You Gave Us Type!

India – a land of diverse regions and cultures, is yet an united country. In the land of many languages Typography has provided the visual bridge of concept recognition of any entity among the masses. Typography today is script transformed into Art! Writing a visual translation of verbal language possessing the ability to spark imagination, creativity and sometimes exaggeration of emotions through this act of creating written works and the role of typography is to make sure that these words are heard.

Formal, funk, poster, punk, gore and grudge you name it all there is a typographer in every corner of the city creating fonts that would satisfy every design demands. Our culture has already made the common man recognize the symbolism of the written word –( be it OM! SHIV!SHIV! NARAYAN! For example) in any Indian language. This foundation is on which today advt. agencies have taken further to present the concept of a product, a thought or brand identity in the modern and contemporary idiom.   For years there had been a strive amongst the typographers to bridge the gap between culture and design given the numerous reasons i.e., recognition of product or brand in a new place or culture, regional ligatures provide more typographic inspirations, brand recall, promotion and so on.

CROSS CULTURE INSPIRATION! As creative ideologists we are those multi-tasking souls constantly on the prowl for inspiration. When you come across a wall with a distinct perspective dipping into the blackness of an alley, that’s where one finds some of the city’s best graffiti and street art hidden away only for those eager souls to find. And while you are on the way to unravel these typographic mysteries we have the juice stalls, chaat corners and chai bombarding you with those brilliantly bold hand painted sign boards. On the contrary, down south the street art is predominantly for political promotion, hair saloons, movie posters, and auto rickshaw art. This difference is in the cultural diversification.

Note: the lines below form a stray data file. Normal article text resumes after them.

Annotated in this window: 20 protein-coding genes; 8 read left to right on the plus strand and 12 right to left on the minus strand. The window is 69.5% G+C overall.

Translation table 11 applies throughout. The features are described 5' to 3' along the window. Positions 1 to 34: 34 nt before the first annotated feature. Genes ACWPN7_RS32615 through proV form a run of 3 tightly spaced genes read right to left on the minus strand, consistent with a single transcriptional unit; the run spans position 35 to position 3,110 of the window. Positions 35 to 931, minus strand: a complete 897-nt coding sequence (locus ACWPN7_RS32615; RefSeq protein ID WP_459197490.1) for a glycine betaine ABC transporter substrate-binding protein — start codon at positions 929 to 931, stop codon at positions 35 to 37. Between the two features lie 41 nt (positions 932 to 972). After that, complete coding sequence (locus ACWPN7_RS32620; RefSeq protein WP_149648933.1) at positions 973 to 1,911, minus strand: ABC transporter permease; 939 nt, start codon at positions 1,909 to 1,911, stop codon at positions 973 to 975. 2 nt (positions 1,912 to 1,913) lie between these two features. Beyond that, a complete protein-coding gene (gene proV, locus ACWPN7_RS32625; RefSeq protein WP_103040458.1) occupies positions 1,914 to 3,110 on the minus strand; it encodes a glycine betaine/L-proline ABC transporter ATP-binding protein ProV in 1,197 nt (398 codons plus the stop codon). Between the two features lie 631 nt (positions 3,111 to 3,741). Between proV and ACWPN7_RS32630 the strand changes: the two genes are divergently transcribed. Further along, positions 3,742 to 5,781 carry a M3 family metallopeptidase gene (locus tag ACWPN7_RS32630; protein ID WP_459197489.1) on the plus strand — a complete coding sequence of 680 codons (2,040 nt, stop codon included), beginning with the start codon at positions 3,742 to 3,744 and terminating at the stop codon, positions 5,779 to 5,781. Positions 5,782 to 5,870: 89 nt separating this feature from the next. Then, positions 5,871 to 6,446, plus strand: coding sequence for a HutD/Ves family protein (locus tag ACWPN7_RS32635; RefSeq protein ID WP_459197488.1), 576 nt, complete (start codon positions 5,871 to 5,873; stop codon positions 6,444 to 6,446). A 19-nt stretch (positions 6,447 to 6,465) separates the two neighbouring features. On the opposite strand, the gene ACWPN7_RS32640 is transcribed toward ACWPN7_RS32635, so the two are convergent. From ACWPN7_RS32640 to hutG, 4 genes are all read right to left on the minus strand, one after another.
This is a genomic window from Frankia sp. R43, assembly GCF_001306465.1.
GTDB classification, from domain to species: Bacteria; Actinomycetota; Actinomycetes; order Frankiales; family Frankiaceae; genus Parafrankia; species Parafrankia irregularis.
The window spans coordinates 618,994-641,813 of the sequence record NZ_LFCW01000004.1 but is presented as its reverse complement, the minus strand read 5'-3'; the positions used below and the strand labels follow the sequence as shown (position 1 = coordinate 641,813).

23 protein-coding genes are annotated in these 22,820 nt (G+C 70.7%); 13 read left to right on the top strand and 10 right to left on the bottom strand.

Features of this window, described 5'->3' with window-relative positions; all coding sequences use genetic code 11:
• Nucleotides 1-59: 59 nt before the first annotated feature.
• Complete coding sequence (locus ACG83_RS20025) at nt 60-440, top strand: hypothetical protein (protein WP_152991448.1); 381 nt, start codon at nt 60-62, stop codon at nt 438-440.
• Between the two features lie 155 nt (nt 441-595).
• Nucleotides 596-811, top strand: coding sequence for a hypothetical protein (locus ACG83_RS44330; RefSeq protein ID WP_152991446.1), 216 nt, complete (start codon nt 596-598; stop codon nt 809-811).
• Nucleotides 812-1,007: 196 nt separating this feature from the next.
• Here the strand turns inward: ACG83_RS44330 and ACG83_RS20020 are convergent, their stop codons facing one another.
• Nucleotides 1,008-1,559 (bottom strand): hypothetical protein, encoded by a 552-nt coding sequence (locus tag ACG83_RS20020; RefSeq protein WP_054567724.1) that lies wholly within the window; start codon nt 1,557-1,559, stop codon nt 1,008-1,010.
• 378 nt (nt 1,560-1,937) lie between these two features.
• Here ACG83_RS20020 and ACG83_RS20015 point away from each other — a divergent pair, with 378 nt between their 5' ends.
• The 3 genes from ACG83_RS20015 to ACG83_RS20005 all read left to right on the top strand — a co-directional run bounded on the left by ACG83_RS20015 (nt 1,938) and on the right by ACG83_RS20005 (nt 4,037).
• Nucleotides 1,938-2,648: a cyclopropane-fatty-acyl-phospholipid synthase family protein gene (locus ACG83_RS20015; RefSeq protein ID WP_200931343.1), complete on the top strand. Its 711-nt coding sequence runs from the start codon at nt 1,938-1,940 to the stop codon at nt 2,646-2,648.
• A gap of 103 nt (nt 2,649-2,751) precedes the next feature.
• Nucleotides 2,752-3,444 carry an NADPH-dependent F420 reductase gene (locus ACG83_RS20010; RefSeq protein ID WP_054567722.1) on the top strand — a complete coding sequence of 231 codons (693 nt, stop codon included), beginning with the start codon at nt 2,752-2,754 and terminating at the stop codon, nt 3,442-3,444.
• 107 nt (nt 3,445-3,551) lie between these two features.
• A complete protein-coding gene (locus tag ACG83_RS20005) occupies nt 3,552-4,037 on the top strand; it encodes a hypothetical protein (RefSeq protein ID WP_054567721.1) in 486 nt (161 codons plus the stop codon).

Positivity of native art in a different culture:

A foreign language to an unknown person sparks imagination for e.g.; Telugu script looks like pieces of jalebie strewn across the board, while Arabic looks like waves and ships and thus for a professional designer written script is always a fantastic design. It is not that you pick a language and go berserk with the fonts available; cross culture typography requires understanding both the ligature and design in connection with the very nature of interpretation and in connection with its scope and significance.

Every language has a unique character, a personality of the cultural origin that is reflected through words. It is the responsibility of a good designer to interpret these hand lettered scripts retaining its original characteristic and while interpretation keeping in mind the demands of good design, readability and legibility, especially with large amounts of text, requires attention to the size of type, the length of the typeset line and the space between characters, words, lines and paragraphs. Since most of the street art inspired typography are used as display fonts we shall not worry much about the paragraph settings.

We as designers/ creative’s are the interpreter while culture is the author, it is up to us to understand the ligature side and interpret it righteously through our art thus enriching both the culture and the profession, design. Regional identities, cultural mores and linguistics affinities should be strengthened for the success of the multi-culturalism, Street art and commercial art offers an unprecedented opportunity to bring cultures together. What is required of artists is deep knowledge of their own language, culture and civilization mores and a will to perform and succeed in different regions and; cultures of the country.



Leave a Reply

Fill in your details below or click an icon to log in: Logo

You are commenting using your account. Log Out /  Change )

Google+ photo

You are commenting using your Google+ account. Log Out /  Change )

Twitter picture

You are commenting using your Twitter account. Log Out /  Change )

Facebook photo

You are commenting using your Facebook account. Log Out /  Change )


Connecting to %s